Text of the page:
Today's leading service clubs were just getting started here a century ago; and one was Kiwanis

COURTESY OF KIWANIS CLUB OF PORTLAND - For many years, the century-old Kiwanis Club of Portland has participated in the Portland Rose Festival. This 1937 Kiwanis float was built and decorated by the clubs own members. For most of the past century, there have been Kiwanis Clubs serving sections of Inner Southeast Portland. Today, Inner Southeast is served by the Ross Island Kiwanis Club, which draws members from throughout our part of the city, and meets at 7 a.m. on Friday mornings at the International House of Pancakes on S.E. 82nd Avenue of Roses. But there's an even older club in the Rose City – Portland Kiwanis. It's a hundred years old this year.

Kiwanis is one of a trio of prominent "service clubs" that are well-known throughout the world – the other two being Rotary International and Lions Clubs International. For the past century, members of the Portland Kiwanis Club have devoted time to numerous events for the betterment of their community and the children of the world. Everything from organizing Christmas parties and food drives for underprivileged children, to selling Rose Festival buttons and peanuts at fund raisers. Now a variety of celebratory events are being planned to mark this important anniversary.

In honor of the Centennial celebration, Connie Shipley, President of Portland club, gives us a glimpse into the club's background. Her book, "Celebrating a Century of Service: A brief History of the Kiwanis Club of Portland", will soon be available.

She tells us that the roots of Kiwanis can be traced back to Detroit, Michigan, in 1914 – when two businessmen, Allen S. Browne and Joseph G. Prance, felt it was time to build a networking organization for young men. Those they recruited were looking for an organization that was more service-oriented, to improve their neighborhoods and help people who needed an extra hand. Life in 1914 was a daily struggle; the working class had to endure long hours and short wages. While raising a family of six or more children, there was little if any extra money to enjoy any of the simplest pleasures – like taking a trip to the beach, or spending a weekend in the countryside.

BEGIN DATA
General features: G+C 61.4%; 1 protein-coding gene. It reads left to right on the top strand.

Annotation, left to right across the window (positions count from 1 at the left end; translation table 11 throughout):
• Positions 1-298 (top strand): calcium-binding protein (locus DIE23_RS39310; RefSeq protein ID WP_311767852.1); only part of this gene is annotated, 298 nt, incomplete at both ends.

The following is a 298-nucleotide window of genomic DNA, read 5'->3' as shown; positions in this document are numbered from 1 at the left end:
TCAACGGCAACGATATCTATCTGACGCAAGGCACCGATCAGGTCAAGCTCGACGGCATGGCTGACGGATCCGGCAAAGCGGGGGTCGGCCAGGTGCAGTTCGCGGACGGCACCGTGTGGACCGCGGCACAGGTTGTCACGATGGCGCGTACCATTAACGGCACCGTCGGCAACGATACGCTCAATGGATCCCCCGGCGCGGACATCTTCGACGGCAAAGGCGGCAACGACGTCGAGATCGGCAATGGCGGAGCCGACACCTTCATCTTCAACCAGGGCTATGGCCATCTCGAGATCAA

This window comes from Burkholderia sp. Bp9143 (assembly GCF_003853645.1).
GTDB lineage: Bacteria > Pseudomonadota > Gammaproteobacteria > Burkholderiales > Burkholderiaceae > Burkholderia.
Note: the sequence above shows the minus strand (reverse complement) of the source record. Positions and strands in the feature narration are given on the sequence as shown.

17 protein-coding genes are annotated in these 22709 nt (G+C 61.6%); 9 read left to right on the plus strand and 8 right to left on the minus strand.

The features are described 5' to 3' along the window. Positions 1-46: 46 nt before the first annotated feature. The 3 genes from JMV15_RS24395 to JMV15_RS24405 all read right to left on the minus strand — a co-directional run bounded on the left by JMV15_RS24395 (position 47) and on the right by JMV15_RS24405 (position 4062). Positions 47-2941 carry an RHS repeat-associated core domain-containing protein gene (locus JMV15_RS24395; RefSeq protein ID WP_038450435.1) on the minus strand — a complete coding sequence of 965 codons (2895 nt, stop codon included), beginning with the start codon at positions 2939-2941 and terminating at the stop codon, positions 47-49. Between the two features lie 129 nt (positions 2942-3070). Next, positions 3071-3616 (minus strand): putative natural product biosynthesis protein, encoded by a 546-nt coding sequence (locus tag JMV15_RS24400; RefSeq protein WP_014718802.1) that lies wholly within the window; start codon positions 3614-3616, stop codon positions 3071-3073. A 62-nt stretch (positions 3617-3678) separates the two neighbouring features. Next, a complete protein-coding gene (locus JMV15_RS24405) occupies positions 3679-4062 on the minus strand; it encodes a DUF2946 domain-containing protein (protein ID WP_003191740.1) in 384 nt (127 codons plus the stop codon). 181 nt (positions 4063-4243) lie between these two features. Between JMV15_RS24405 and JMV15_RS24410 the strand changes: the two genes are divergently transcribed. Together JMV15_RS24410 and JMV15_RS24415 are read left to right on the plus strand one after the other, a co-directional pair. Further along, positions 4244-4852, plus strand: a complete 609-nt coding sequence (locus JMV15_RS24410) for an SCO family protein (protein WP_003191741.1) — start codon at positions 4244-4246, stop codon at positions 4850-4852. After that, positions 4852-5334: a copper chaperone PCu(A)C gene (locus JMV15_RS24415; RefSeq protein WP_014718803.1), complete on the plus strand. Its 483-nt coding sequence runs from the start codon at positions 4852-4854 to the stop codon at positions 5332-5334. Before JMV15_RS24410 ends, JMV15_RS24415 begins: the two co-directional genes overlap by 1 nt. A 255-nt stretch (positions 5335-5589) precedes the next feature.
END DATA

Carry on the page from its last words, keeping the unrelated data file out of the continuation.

Buying groceries, providing new clothes for the family, and household drudgery and the demands of a job, left nothing put pennies for any additional amenities. Many men couldn't even afford to have the daily newspaper delivered to the doorstep. It was only the wealthy, it seemed, who had additional free time and enough money to enjoy whatever pleasures they desired.

Mr. Browne and Mr. Prance decided to make a difference, to the betterment of their community. Their vision was to establish a group of men who believed in projects to help improve the standards of the community – or work jointly with other, similar, clubs to accomplish this goal. They weren't just satisfied with accomplishing their ideals locally, their plan was an organization of volunteers that would dedicate their money and participate physically to improving the world. Quite an undertaking for two gentlemen sitting around at the local coffee shop wondering what to do in their spare time!

In 1915, Browne and Prance persuaded enough volunteers to form a new organization, initially called the "Supreme Lodge Benevolent Order Brothers". According to club records, the Detroit club within the following six months signed up an additional 200 members. By the following year the cumbersome name was changed to the simpler Detroit Kiwanis Club.

The name Kiwanis is derived from a Native American expression, "Nunc Kee-wanis", which means "We Trade." Club members determined that they indeed wanted the organization to be focused on service, and purchased the club from Mr. Browne at the Birmingham convention in 1919, for $17,500.